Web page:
The Delhi Metro has replaced public buses as the go-to mode of transport for the common man in the city over the years and continues to expand its reach, having added nearly 100 km of network this year.
The Delhi Metro, which began its journey with a mere 8-km-long Red Line connecting Shahdra and Tis Hazari, turns 16 on Christmas Day.
It was on December 25, 2002, 16 years ago, when the Delhi Metro was inaugurated by Atal Bihari Vajpayee, the then Prime Minister, along with then Delhi Chief Minister Sheila Dikshit. The metro has gone strength to strength since then and will soon boast of being one of the largest metro networks in the world, after Shanghai and Beijing, and is expected to even overshadow the London Underground.
During its construction in three phases, the metro has spread its network across 317 km of the city and its suburbs. By the time the Phase-III winds up next year, it will have expanded to 349 km, and with Phase-IV, which has just been given the green signal and is expected to be completed by 2022, the Delhi Metro will cross the 400 km mark.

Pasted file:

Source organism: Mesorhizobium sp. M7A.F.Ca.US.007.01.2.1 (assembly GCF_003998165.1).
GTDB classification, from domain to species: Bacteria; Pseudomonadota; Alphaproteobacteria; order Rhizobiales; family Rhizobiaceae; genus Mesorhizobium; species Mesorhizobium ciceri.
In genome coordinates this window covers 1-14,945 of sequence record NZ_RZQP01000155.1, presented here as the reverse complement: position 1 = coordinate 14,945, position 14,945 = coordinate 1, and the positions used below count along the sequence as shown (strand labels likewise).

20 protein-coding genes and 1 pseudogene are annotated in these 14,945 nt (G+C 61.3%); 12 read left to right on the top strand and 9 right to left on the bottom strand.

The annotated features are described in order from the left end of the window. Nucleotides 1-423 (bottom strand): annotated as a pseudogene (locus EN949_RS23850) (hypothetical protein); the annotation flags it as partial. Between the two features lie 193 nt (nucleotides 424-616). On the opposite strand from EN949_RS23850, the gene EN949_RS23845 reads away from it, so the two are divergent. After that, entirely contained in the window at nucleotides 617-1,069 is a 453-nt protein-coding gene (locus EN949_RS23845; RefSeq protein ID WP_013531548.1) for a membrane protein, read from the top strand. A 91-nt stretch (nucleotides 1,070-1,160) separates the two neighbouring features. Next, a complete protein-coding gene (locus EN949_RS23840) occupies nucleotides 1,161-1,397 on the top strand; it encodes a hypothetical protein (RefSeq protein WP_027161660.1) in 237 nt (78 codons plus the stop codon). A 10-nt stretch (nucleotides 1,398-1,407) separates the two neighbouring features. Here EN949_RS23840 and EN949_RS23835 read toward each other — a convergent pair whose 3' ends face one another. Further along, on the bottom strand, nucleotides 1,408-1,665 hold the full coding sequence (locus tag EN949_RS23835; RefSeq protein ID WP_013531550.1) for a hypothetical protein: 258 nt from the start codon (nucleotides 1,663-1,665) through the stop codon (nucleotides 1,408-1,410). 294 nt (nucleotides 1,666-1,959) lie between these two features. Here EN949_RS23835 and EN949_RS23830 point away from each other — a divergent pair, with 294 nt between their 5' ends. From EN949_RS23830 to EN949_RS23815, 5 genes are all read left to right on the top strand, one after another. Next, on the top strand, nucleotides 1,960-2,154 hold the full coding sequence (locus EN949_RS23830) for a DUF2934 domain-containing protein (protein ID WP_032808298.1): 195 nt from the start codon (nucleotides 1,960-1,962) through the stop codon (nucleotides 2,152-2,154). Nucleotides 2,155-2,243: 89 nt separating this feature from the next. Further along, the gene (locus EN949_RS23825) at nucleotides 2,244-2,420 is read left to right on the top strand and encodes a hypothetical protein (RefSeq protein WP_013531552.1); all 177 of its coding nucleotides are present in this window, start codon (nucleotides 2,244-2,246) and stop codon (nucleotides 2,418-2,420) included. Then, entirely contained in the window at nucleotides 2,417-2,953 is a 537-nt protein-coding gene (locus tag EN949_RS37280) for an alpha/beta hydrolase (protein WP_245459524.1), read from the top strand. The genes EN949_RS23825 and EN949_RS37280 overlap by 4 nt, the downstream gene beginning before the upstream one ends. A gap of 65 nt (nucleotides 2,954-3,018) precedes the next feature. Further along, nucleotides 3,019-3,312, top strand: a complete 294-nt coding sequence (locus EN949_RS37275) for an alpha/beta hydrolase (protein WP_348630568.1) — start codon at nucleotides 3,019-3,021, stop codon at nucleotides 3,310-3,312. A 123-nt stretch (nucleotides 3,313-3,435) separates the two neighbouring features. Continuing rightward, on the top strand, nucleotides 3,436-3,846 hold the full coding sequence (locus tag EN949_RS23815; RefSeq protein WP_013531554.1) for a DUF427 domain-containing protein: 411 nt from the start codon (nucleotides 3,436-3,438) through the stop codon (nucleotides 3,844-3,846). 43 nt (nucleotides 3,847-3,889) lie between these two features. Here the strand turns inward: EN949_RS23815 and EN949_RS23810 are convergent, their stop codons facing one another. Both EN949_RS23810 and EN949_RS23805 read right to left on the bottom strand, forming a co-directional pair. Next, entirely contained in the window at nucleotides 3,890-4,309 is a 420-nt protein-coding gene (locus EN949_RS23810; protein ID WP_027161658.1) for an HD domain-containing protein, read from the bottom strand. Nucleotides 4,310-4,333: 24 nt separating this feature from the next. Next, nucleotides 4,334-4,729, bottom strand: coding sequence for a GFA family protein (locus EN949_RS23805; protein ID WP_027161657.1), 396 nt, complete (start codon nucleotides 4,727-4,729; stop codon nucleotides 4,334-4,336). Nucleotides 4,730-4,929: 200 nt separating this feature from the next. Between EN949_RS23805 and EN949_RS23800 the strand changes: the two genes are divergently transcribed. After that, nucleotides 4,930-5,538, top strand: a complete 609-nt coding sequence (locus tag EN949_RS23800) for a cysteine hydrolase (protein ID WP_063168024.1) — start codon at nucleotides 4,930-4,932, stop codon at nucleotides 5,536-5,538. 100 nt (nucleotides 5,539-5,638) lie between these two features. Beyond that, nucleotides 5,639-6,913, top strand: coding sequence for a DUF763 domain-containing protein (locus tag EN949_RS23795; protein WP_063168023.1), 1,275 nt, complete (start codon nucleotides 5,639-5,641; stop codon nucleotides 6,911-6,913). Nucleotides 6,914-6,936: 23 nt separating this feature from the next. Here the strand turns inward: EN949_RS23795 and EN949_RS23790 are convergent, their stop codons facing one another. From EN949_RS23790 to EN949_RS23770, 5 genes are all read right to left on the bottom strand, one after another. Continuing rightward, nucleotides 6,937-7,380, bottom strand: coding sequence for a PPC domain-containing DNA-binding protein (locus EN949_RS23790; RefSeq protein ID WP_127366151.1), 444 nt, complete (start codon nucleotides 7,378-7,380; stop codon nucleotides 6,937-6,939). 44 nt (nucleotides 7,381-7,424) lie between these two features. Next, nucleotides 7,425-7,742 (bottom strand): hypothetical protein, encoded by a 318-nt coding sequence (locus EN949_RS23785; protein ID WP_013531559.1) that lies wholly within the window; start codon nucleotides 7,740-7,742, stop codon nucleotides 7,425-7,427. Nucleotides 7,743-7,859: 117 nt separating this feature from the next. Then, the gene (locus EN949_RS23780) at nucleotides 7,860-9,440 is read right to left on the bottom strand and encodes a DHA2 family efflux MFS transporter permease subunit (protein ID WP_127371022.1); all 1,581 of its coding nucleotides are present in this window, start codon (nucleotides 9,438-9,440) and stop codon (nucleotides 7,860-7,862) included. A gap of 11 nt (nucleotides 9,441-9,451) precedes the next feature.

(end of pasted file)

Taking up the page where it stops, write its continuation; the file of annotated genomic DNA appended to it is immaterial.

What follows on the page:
In words of the Delhi Metro Rail Corp, the current year was “historic” in terms of construction of several new stretches, totalling a length of a “record” 87 km.
The expansion of the metro has not been a cakewalk along the years, with the transporter facing all kinds of roadblocks, from acquiring land– as in the case of Shakurbasti and Trilok Puri– to tunnelling around the Old Delhi area, known for its historical monuments.
At present, it has eight color-coded lines: Red, Yellow, Blue, Violet, Orange, Green, Magenta and Pink, with the last two being the latest addition to the fleet.
The phase-IV, still to go on floor, is no less ambitious and aims to touch some of the harder to reach outskirts of the city, like Bawana and Narela in northwest Delhi.
With 231 stations over and below ground across the network, the Delhi Metro ferries approximately 26-27 lakh riders every day.